312 pp., 6.125 x 9.25, 16 halftones, 1 map, 1 graph, 5 tables, notes, bibl., index
Hardcover ISBN: 978-1-4696-3002-1
Published: January 2017
eBook ISBN: 978-1-4696-3003-8
Published: November 2016
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By focusing on shipmate relations rather than naval exploits or legal trials, and by analyzing the experiences of both children and adults of varying African origins, Fett provides the first history of U.S. slave-trade suppression centered on recaptive Africans themselves. In so doing, she examines the state of “recaptivity” as a distinctive variant of slave-trade captivity and situates the recaptives’ story within the broader diaspora of “Liberated Africans” throughout the Atlantic world.
About the Author
Sharla M. Fett is professor of history at Occidental College.
For more information about Sharla M. Fett, visit the Author Page.
"Provide[s] telling accounts and analysis of the ways that Americans were forced to move from abstractions to actions regarding the slave trade and issues of race. In that, it speaks to our own day."--Library Journal
"Presents a revealing view of the debates over slavery, race, and empire in the years immediately preceding a war to which these issues were central. . . . Emphasizes the suffering and resilience of the recaptives, restoring agency to people whose experiences are too often seen as abstractions."--Publishers Weekly, starred review
“Riveting narrative of untold story of slavery. . . . Groundbreaking and firmly places itself in the category of entirely new information.”--Civil War News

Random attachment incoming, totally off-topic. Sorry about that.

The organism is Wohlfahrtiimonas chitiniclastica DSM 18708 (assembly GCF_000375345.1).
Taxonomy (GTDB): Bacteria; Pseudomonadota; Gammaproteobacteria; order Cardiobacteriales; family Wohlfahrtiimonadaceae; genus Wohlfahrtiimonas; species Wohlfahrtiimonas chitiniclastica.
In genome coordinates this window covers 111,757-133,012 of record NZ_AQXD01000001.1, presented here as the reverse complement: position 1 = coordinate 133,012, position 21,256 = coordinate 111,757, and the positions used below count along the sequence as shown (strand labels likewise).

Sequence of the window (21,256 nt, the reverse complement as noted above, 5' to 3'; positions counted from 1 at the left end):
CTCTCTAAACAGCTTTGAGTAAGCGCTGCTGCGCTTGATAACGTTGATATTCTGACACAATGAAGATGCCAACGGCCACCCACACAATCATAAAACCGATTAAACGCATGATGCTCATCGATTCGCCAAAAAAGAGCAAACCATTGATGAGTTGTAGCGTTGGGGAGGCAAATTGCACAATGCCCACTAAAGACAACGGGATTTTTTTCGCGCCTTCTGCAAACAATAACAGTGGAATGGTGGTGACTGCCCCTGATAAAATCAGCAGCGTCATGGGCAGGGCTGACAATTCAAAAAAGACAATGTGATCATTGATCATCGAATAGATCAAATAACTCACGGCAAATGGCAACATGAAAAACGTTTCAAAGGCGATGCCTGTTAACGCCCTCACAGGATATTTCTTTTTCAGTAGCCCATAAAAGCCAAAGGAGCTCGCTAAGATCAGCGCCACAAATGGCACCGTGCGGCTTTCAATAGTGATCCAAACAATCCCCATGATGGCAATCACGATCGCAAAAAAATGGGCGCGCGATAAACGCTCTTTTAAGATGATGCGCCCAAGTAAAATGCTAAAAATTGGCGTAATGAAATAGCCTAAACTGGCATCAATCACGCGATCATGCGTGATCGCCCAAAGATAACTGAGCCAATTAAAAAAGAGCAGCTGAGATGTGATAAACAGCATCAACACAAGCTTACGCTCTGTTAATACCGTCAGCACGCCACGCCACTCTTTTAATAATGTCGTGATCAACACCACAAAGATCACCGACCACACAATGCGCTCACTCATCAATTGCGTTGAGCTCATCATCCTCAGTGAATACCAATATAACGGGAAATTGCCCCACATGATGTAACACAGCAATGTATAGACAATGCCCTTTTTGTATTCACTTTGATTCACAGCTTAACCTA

“This book addresses a little-researched subject: the plight of recaptives who found themselves in the United States after the Navy removed them from four illegal slave ships in the mid-nineteenth century. With great historical imagination and a tremendous grasp of scholarship focused on both sides of the Atlantic, Fett makes the most of limited data to tell a story about the enslaved themselves--their strategies, their desires, and their suffering.”--Walter Hawthorne, Michigan State University
“Recaptured Africans is our first real chance to explore in depth the cultural and political meaning of African recaptives in the American context. At the same time, Fett also foregrounds the experience of the recaptives who were penned up in American camps and stockades, farmed out to American enslavers, and shipped off to Liberia and other places very different from those that they had left. The tragedy of the disruption, suffering, and, often, death undergone by the thousands of (mostly young) recaptives is nowhere explored with the same kind of subtle but powerful emotional depth we see here.”—Edward E. Baptist, Cornell University